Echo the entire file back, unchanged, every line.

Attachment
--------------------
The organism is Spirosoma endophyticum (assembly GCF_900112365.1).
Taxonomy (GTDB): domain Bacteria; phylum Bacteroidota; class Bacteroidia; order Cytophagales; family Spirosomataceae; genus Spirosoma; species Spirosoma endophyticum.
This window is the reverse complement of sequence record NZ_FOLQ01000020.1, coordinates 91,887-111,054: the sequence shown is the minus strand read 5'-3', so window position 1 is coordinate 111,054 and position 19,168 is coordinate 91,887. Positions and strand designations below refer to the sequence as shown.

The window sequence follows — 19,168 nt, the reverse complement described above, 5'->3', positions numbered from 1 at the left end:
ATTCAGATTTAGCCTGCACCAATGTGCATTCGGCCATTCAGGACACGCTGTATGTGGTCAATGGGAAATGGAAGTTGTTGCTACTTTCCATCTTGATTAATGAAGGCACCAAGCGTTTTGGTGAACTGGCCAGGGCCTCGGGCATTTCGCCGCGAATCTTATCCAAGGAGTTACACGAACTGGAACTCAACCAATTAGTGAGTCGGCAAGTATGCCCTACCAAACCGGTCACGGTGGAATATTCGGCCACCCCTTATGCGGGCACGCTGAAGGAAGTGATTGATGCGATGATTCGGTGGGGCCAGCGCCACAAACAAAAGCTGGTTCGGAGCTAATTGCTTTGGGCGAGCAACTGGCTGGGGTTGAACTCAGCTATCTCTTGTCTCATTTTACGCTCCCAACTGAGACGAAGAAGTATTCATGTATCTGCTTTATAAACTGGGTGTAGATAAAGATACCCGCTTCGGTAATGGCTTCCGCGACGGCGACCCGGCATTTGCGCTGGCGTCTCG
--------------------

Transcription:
The organism is Spirosoma endophyticum (assembly GCF_900112365.1).
Taxonomy (GTDB): domain Bacteria; phylum Bacteroidota; class Bacteroidia; order Cytophagales; family Spirosomataceae; genus Spirosoma; species Spirosoma endophyticum.
This window is the reverse complement of sequence record NZ_FOLQ01000020.1, coordinates 91,887-111,054: the sequence shown is the minus strand read 5'-3', so window position 1 is coordinate 111,054 and position 19,168 is coordinate 91,887. Positions and strand designations below refer to the sequence as shown.

The window sequence follows — 19,168 nt, the reverse complement described above, 5'->3', positions numbered from 1 at the left end:
ATTCAGATTTAGCCTGCACCAATGTGCATTCGGCCATTCAGGACACGCTGTATGTGGTCAATGGGAAATGGAAGTTGTTGCTACTTTCCATCTTGATTAATGAAGGCACCAAGCGTTTTGGTGAACTGGCCAGGGCCTCGGGCATTTCGCCGCGAATCTTATCCAAGGAGTTACACGAACTGGAACTCAACCAATTAGTGAGTCGGCAAGTATGCCCTACCAAACCGGTCACGGTGGAATATTCGGCCACCCCTTATGCGGGCACGCTGAAGGAAGTGATTGATGCGATGATTCGGTGGGGCCAGCGCCACAAACAAAAGCTGGTTCGGAGCTAATTGCTTTGGGCGAGCAACTGGCTGGGGTTGAACTCAGCTATCTCTTGTCTCATTTTACGCTCCCAACTGAGACGAAGAAGTATTCATGTATCTGCTTTATAAACTGGGTGTAGATAAAGATACCCGCTTCGGTAATGGCTTCCGCGACGGCGACCCGGCATTTGCGCTGGCGTCTCG